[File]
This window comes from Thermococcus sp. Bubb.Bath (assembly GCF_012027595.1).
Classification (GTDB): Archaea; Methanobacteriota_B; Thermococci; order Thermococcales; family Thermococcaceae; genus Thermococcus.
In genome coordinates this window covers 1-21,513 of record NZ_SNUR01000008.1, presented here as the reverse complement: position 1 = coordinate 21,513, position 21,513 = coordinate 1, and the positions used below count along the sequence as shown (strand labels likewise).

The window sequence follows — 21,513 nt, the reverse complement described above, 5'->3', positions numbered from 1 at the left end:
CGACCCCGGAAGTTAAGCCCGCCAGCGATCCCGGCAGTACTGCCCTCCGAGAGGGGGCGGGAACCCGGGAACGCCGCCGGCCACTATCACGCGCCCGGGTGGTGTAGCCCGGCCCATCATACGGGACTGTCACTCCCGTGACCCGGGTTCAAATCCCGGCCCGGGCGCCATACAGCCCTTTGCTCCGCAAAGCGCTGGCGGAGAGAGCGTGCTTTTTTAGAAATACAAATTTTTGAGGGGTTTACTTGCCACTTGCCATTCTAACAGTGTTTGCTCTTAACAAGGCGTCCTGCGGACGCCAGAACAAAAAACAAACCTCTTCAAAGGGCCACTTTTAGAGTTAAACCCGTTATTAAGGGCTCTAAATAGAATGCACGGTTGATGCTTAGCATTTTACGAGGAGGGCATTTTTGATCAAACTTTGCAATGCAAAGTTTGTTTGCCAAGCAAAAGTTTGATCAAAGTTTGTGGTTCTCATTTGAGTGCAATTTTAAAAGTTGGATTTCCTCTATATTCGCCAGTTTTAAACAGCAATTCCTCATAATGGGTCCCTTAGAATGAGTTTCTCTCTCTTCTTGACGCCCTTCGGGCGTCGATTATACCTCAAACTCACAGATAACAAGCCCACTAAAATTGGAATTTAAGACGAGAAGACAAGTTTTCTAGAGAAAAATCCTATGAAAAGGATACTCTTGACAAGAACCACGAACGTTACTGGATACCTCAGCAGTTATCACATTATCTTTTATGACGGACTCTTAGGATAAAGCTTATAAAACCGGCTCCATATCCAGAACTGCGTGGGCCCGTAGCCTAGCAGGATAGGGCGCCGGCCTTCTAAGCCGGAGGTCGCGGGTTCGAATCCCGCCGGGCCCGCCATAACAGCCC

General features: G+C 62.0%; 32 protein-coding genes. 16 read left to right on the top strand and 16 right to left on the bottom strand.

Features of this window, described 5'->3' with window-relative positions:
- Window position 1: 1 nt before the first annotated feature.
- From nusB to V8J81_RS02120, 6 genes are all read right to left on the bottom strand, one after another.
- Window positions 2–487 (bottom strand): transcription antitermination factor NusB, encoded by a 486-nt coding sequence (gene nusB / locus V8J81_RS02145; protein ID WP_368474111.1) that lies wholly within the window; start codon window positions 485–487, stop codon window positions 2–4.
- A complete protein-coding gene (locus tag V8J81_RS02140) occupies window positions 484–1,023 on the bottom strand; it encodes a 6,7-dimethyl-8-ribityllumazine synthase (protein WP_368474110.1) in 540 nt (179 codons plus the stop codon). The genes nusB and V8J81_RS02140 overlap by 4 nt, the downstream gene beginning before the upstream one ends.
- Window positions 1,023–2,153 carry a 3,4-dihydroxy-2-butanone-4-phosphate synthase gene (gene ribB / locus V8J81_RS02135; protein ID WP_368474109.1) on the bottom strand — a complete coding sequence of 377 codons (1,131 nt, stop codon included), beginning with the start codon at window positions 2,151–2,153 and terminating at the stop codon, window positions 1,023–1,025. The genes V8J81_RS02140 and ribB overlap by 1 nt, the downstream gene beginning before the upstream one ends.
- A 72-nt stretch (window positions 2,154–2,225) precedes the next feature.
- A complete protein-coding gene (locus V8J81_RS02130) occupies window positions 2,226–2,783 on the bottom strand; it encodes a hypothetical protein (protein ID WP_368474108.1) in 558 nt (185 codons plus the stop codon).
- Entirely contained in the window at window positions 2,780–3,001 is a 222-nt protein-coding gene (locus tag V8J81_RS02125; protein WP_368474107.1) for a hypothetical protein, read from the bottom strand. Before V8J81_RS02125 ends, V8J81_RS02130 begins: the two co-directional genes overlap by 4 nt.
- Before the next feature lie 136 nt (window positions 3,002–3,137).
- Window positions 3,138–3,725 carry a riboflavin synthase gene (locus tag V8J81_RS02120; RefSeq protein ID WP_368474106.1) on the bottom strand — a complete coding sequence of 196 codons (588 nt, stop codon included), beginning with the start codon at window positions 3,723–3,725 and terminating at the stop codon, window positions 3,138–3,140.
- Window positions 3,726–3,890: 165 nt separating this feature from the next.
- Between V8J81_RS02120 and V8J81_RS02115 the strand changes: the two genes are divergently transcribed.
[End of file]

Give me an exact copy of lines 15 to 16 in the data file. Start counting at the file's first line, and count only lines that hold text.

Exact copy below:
- Entirely contained in the window at window positions 2,780–3,001 is a 222-nt protein-coding gene (locus tag V8J81_RS02125; protein WP_368474107.1) for a hypothetical protein, read from the bottom strand. Before V8J81_RS02125 ends, V8J81_RS02130 begins: the two co-directional genes overlap by 4 nt.
- Before the next feature lie 136 nt (window positions 3,002–3,137).